The sudden change in sentiment was prompted by last week's warning from the US Food and Drug Administration that Medeva's best-selling behaviour- modifying drug, Methylphenidate, could potentially cause cancer. This bolt from the blue came after tests on the 40-year-old drug, which treats so-called attention deficit disorder. The tests showed a higher than expected incidence of a rare liver cancer after laboratory rats and mice were treated at 30 times the normal dose over two years. Five male mice out of a sample of 70 developed tumours. The FDA described these findings as only a "weak signal" of the drug's potential for cancer, but has called for doctors to be notified and warnings to be printed on the packaging.
Bill Bogie, Medeva's chief executive, points out that research has shown that the sort of liver disease in question is normally apparent by the age of four in humans, while Methylphenidate is only prescribed from six and above. He also stresses the FDA's continued belief that Methylphenidate is a safe and effective drug.
But the share price reaction shows just how vulnerable Medeva remains to bad news. The latest tidings come just as Medeva was rehabilitating itself in the City after a 1993 profits warning halved its market value. Continued growth of Methyl-phenidate and the prospects for a range of new products ranging from a generic metered-dose inhaler for asthma to Hepagene, a vaccine for hepatitis B, spurred the shares' 39 per cent outperformance against the rest of the stock market last year.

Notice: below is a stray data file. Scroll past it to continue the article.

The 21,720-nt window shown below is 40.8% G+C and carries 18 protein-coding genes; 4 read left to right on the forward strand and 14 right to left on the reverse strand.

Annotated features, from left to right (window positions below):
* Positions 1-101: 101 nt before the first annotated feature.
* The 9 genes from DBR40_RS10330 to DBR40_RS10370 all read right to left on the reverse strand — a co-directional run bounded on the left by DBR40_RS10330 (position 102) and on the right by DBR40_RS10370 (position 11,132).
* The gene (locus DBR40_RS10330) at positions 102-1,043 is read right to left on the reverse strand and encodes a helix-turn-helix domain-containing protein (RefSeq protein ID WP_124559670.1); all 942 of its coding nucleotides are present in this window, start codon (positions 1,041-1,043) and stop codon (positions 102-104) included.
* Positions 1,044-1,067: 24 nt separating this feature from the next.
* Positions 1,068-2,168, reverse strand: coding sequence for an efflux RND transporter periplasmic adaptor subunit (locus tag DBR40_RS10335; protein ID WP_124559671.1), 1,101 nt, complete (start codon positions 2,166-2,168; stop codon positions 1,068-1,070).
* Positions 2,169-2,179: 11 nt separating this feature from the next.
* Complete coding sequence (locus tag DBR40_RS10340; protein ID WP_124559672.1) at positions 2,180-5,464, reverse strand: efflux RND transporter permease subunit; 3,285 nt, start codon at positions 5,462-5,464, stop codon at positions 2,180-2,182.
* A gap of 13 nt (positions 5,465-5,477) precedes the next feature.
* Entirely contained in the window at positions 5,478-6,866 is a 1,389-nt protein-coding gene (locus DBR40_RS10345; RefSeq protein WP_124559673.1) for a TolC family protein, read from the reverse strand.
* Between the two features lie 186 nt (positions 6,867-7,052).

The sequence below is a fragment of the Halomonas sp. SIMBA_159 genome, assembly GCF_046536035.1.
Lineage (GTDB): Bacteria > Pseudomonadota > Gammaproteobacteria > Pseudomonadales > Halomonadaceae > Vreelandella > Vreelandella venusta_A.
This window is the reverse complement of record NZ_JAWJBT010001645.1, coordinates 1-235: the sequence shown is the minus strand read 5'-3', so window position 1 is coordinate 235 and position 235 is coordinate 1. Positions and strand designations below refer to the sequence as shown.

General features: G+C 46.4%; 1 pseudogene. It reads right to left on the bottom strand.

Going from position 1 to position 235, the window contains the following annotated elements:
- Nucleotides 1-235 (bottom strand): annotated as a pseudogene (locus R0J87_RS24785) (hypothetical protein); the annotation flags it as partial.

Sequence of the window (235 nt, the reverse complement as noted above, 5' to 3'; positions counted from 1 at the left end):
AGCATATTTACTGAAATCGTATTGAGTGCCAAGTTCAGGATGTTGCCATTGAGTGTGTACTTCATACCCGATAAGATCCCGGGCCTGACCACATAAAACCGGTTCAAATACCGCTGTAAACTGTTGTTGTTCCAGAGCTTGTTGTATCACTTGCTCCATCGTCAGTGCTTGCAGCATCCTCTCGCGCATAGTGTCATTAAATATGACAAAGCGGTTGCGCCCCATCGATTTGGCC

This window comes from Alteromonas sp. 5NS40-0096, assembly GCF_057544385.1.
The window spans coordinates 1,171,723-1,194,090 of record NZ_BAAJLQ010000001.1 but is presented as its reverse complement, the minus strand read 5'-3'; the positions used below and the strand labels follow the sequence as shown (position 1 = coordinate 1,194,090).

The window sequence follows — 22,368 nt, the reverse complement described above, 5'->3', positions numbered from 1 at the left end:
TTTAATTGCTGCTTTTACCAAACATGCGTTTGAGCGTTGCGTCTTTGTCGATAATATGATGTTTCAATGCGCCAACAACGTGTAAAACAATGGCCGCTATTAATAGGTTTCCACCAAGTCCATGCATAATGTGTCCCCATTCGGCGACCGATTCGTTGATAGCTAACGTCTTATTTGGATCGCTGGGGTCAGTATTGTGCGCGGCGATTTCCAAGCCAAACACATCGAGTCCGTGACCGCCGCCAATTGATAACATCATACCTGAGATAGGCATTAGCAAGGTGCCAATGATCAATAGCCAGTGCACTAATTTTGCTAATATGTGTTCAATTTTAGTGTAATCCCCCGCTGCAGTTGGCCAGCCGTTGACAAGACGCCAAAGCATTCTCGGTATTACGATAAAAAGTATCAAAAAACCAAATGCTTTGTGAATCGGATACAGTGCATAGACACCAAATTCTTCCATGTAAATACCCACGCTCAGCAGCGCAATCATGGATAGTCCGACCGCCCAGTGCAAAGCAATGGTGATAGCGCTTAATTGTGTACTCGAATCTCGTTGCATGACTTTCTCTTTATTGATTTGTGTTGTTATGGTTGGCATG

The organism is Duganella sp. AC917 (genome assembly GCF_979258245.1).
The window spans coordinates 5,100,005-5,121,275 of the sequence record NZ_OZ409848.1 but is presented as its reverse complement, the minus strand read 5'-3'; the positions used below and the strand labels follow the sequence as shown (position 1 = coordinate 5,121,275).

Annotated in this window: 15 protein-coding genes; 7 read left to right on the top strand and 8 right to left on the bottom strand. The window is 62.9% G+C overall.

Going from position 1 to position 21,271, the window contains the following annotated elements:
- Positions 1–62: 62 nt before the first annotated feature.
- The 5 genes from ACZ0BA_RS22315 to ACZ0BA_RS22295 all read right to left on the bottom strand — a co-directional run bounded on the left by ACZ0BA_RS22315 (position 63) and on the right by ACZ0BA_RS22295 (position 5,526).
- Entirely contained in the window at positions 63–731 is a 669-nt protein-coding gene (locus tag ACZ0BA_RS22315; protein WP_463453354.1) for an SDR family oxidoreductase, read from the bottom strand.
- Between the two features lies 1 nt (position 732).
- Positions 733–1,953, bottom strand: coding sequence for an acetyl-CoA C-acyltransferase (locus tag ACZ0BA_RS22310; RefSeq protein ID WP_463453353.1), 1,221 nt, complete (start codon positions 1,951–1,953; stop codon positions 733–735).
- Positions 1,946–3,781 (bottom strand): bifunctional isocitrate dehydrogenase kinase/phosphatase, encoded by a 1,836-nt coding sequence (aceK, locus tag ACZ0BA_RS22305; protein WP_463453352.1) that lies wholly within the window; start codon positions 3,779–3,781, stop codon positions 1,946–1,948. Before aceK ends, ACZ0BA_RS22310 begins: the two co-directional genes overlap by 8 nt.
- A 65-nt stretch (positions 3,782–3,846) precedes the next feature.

The problem is that the balance between risk and reward is very finely poised at Medeva. Methylphenidate is crucial in the short term, representing as it does all the group's sales growth and a substantial proportion of profits. NatWest Markets calculates that a halving of the drug's expected rate of expansion to 13 per cent in 1996 would cut Medeva's earnings growth from 16 per cent to 6 per cent this year.
The deceleration means profits would rise from an estimated pounds 79m last year to just pounds 86m in 1996, compared with consensus estimates of around pounds 95m, raising the prospective multiple from 11 to 13. That is still not high for a fast-expanding drugs company, but there are plenty of other problems.
Medeva's new inhaler has now lost the race to be the first on the US market to use albuterol - generic Ventolin - after Ivax won approval from the authorities last month. Competition is set to intensify, with the imminent introduction by Glaxo Wellcome and Schering-Plough of generic versions of their own patented products. Elsewhere, several other new Medeva products are caught up in patent litigation.
Law suits are not uncommon in the pharmaceuticals world, but provide a degree of uncertainty at a time when Medeva is also about to change its chairman and finance director. The shares could drift for several months while the effect of the latest news becomes apparent.Reuse content